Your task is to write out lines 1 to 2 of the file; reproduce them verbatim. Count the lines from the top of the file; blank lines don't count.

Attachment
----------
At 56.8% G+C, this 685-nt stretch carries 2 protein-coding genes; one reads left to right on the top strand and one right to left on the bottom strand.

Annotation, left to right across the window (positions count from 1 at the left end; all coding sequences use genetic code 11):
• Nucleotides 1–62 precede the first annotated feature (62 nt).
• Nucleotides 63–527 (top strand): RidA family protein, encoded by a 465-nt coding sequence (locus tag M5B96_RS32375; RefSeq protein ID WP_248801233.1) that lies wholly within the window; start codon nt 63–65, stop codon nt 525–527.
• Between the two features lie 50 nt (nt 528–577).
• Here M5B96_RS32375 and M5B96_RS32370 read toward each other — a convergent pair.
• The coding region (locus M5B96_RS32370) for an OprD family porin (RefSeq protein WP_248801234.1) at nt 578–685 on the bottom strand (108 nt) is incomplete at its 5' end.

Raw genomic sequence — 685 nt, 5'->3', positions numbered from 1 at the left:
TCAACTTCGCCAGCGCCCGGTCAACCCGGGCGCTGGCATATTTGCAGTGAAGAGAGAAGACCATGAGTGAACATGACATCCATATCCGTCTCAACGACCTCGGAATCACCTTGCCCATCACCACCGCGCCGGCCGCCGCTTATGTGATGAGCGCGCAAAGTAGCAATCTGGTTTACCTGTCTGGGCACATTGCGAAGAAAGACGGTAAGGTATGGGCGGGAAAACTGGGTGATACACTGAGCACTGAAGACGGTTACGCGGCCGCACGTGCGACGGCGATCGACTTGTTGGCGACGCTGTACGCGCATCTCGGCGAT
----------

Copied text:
At 56.8% G+C, this 685-nt stretch carries 2 protein-coding genes; one reads left to right on the top strand and one right to left on the bottom strand.

Annotation, left to right across the window (positions count from 1 at the left end; all coding sequences use genetic code 11):